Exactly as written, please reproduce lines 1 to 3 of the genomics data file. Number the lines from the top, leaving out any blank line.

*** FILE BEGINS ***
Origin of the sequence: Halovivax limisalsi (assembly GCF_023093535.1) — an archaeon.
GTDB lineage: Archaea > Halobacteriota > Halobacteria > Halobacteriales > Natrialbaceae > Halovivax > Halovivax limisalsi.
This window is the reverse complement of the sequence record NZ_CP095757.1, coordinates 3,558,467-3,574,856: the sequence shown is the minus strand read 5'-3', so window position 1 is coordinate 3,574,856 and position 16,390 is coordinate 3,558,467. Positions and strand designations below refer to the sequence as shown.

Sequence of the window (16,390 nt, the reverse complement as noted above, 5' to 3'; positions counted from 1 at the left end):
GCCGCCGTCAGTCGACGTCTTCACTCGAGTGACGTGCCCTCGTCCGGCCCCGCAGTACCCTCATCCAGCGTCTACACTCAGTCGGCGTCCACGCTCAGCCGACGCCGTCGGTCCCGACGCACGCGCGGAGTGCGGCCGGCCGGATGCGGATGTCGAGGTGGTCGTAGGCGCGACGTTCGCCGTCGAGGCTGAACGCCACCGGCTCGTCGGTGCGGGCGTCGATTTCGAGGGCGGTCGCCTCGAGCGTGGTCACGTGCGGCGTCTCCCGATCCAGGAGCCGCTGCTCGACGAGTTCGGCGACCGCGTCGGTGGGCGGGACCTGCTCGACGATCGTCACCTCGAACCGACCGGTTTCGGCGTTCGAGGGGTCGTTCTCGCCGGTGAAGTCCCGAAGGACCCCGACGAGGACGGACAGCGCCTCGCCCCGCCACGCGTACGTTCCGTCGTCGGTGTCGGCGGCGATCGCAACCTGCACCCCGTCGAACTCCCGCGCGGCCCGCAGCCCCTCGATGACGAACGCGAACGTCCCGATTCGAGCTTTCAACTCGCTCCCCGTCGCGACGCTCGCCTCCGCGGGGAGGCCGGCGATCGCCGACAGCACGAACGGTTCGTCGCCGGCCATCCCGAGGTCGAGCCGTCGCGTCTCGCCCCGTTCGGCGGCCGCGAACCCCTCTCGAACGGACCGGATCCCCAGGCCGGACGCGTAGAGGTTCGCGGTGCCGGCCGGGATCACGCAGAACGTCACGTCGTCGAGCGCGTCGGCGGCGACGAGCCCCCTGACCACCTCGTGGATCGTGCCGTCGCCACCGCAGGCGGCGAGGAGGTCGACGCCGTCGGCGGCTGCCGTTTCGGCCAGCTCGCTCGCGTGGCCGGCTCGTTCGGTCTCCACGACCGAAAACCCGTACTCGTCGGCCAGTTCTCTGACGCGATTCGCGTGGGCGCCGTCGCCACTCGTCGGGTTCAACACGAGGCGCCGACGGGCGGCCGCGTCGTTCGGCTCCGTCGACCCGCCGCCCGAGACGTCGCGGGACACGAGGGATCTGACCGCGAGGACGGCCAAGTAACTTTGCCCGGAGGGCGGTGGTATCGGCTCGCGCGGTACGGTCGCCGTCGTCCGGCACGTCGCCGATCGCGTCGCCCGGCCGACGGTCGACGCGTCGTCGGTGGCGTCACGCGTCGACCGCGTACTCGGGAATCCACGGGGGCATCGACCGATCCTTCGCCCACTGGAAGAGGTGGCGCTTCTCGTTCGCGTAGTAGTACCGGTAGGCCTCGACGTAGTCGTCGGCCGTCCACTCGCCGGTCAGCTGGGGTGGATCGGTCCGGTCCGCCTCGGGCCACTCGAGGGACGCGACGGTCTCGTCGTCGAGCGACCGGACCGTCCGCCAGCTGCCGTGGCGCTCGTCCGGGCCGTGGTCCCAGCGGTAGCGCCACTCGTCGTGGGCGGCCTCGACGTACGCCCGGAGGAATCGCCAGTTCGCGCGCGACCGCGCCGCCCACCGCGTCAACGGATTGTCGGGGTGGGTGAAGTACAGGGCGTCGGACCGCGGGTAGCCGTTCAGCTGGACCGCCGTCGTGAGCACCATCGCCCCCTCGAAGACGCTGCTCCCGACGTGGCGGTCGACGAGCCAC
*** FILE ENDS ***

Origin of the sequence: Halovivax limisalsi (assembly GCF_023093535.1) — an archaeon.
GTDB lineage: Archaea > Halobacteriota > Halobacteria > Halobacteriales > Natrialbaceae > Halovivax > Halovivax limisalsi.
This window is the reverse complement of the sequence record NZ_CP095757.1, coordinates 3,558,467-3,574,856: the sequence shown is the minus strand read 5'-3', so window position 1 is coordinate 3,574,856 and position 16,390 is coordinate 3,558,467. Positions and strand designations below refer to the sequence as shown.